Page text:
Digital Cutting Tool Catalogs: ISO 13399 and GTC

By Stephanie Aldrete

By Marcel Keinan M.Sc., Director of Product Management, Management Panel Operations20150405_195946

Manufacturing Engineering Software, Siemens PLM Software


The world today is becoming increasingly digital. There is an application, “APP,” for almost every human need. Yet it seems that we are quite lagging in the manufacturing cutting tool world when it comes to digitalization. Almost every cutting tool vendor has a web catalog. Some even have a Tool Advisor that helps you to select the best tool for an operation. The functionality provided in this tool is whatever the vendor decides to provide. The content is limited to a specific tool vendor. On the other hand, there are generic applications that allow you to select any tool but they do not have the access to the catalogs, so you have to manually enter the tool data. The availability of open Digital Tool Catalogs in a standard format would enable access to these catalogs from any application.

The lack of a standard is an issue for the tool vendors as well. They have to create cutting tool data in different formats, for different applications and, sometimes, for different users. This creates a huge burden on their resources. A typical tool catalog has about 40,000 components with about 1,000 new tools being introduced every year just by this one vendor! Just imagine the effort of creating 3D data and drawings for these tools. Also, the vendors have to protect their design and they will not give you the CAD file they have used for their design but they have to simplify them.

Currently there are standards in the market for cutting tool data exchange and the most modern one is ISO 13399iso logo

Mark Albert, Editor-in-Chief of Modern Machine Shop, describes in a December 2014 article,
“ISO 13399:  A Key Step Toward Data-driven Manufacturing,” the additional benefits of having Digital Cutting Tool data in ISO 13399.

The issue is ISO 13399 is still lacking some key pieces of data that would enable a CAM / Tool Management application to make real use of this data. This is why Siemens PLM Software engaged with Sandvik, Iscar and Kennametal and others to create catalogs in a format that not only includes, but also extends ISO 13399. This is the ISO 13399/Generic Tool Catalog (ISO 13399/GTC) format.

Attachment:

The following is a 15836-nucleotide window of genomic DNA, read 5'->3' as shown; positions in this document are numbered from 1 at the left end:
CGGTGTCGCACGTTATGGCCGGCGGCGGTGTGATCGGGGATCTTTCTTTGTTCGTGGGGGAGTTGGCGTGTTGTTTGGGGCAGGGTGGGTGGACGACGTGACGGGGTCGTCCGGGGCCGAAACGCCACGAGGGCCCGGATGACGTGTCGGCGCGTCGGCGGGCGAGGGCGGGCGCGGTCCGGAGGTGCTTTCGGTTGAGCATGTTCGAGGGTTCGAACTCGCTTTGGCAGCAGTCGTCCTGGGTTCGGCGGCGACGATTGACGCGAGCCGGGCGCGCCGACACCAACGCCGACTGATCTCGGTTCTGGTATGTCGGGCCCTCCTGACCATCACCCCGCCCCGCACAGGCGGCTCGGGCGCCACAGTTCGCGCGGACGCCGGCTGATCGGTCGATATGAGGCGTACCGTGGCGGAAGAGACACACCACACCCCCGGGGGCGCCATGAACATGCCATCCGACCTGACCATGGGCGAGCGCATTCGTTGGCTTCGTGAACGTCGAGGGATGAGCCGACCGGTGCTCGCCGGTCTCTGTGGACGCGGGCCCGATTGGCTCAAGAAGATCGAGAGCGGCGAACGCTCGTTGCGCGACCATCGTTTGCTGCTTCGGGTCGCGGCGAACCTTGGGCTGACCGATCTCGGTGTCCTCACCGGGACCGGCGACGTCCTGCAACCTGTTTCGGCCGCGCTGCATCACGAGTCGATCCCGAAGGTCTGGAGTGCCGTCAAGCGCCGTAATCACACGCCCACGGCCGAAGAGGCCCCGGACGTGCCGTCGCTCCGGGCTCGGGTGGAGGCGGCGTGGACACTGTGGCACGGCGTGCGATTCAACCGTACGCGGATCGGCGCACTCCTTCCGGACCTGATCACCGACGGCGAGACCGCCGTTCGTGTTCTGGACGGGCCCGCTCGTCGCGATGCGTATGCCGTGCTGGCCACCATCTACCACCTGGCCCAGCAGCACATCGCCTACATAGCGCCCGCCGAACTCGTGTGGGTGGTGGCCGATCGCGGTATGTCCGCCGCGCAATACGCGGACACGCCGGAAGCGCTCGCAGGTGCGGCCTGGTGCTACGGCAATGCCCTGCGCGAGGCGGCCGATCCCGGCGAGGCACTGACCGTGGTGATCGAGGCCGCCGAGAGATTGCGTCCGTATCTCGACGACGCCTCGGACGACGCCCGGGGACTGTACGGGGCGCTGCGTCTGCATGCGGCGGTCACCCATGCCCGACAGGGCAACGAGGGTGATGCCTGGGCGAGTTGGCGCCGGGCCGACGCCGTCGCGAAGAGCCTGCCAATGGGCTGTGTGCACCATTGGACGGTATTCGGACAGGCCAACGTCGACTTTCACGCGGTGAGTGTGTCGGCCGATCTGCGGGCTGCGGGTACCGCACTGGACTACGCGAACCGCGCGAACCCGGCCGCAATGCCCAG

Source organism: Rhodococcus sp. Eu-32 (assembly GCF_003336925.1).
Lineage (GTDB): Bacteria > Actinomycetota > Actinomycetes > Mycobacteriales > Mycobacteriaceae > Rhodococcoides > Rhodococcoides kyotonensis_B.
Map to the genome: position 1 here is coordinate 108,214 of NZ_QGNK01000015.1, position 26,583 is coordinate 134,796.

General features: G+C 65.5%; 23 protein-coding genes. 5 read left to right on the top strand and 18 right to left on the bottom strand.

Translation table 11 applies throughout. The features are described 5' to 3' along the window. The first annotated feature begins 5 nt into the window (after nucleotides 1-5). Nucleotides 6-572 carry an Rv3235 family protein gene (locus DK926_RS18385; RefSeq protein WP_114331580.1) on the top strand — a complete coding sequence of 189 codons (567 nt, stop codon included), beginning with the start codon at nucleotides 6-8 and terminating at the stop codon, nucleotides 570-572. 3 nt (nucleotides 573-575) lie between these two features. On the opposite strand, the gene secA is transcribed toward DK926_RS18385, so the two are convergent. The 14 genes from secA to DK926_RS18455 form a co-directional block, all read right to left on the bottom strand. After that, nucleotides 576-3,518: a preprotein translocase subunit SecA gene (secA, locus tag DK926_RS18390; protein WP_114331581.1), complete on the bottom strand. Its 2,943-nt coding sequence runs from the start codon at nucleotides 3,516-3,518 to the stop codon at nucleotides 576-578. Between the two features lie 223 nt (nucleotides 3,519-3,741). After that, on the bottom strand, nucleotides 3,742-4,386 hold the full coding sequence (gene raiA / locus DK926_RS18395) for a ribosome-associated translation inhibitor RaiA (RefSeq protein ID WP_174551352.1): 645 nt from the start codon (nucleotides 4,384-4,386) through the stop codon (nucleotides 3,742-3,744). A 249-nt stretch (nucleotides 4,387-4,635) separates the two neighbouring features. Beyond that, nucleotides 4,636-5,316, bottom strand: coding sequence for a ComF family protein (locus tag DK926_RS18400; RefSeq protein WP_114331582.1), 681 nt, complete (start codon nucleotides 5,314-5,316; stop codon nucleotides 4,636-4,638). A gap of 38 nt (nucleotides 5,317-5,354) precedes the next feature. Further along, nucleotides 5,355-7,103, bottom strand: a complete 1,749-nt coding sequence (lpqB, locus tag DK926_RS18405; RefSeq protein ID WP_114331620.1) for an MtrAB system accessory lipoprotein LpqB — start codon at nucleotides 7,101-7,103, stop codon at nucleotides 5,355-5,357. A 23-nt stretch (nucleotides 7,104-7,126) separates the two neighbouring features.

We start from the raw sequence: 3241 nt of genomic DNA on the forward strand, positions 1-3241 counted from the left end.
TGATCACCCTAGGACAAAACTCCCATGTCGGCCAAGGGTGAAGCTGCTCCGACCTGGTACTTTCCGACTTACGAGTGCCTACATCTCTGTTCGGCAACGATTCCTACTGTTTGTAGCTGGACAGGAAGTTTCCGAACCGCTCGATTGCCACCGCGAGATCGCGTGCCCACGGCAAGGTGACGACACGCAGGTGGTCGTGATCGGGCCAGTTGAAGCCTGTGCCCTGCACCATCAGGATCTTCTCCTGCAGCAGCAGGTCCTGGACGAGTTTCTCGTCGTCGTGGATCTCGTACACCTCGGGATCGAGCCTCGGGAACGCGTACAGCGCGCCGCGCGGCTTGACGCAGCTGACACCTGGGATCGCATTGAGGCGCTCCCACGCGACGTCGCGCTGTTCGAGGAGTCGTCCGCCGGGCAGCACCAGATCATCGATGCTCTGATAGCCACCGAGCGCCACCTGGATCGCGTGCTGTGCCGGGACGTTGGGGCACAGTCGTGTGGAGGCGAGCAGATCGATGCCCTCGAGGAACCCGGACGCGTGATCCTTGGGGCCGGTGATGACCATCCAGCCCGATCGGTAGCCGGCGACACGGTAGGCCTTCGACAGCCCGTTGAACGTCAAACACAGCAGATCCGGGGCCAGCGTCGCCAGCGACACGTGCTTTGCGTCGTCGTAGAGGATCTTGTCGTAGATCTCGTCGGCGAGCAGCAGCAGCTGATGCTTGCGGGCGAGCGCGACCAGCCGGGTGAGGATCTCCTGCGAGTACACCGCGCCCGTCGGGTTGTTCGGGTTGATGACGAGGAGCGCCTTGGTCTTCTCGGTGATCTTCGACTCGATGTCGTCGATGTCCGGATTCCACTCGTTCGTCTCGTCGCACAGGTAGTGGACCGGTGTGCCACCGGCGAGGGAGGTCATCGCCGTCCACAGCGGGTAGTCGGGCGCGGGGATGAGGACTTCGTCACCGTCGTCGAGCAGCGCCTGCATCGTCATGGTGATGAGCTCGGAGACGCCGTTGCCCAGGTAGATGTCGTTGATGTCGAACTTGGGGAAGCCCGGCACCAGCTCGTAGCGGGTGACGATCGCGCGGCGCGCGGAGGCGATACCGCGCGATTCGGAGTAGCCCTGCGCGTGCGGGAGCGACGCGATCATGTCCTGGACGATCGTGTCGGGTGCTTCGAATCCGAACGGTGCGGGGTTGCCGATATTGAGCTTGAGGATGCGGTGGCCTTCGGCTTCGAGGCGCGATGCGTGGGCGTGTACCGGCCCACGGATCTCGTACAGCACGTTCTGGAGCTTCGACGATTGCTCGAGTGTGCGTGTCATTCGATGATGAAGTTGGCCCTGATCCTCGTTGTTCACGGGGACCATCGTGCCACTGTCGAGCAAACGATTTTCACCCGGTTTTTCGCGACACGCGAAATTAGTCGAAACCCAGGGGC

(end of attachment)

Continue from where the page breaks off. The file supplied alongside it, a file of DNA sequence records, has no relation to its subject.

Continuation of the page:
The ISO 13399/GTC format enables an application to read tool attributes 3D models, drawings, icons and pictures. This data is presented to the user in a way that helps to select tool components and automatically create 3D tool assemblies which can be effectively used for tool path collision detection and simulation. It also enables managing catalog updates and tools obsolesce.

More importantly, Siemens PLM has engaged with customers to validate that this digital data can actually be used in the vendor catalog to tool path user workflow. This is done through the usage of three products: Manufacturing Resource Library, NX CAM and Shop Floor Integrate. Manufacturing Resource Library (MRL) can read catalogs in ISO 13399/GTC format. It helps the selection and creation of 3D tool assemblies which can be seamless used by NX CAM for the creation of collision free tool paths. Shop Floor Integrate leverages the tool assemblies’ data created in MRL to monitor inventory and shop floor usage. Other application developers like Machining Cloud and CIMAachen can support data in ISO 13399/GTC format as well.

As a result of our work with customers we see that the main issue we are facing today is the lack of digital data. Even though the main cutting tool vendors claim to have their data in ISO 13399/GTC format, this data is limited either in scope or is lacking the necessary data for the user to perform the vendor catalog to tool path workflow. This lack of data is mainly in the tool item 3D models where the coordinate systems are required for creating the 3D tool assemblies or in the lack of indication of the tool CUT / NO-CUT area required for collision detection between the tool assembly and the part or between the tool assembly and the machine tool.

Here is how you can help to make cutting tool digital data available to you.

  • Ask your tool supplier if he has data in ISO 13399/GTC format

  • Ask your software provider about the functionality offered by his application. An application demo can provide significant insights on how digital data and tool management systems can improve your productivity

  • Consider using a tool management system that supports ISO 13399/GTC

  • Run a pilot with the selected data / application

To have complete digital catalogs; tool vendors and application developers need the necessary resources to complete the missing portions of the workflows. Only through market demand you will be able to obtain digital catalogs and tool management applications that will save you the time.

Once digital cutting tool data is available then it will be possible to create the App you always wanted but never thought of.


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This article first appeared on the Siemens Digital Industries Software blog at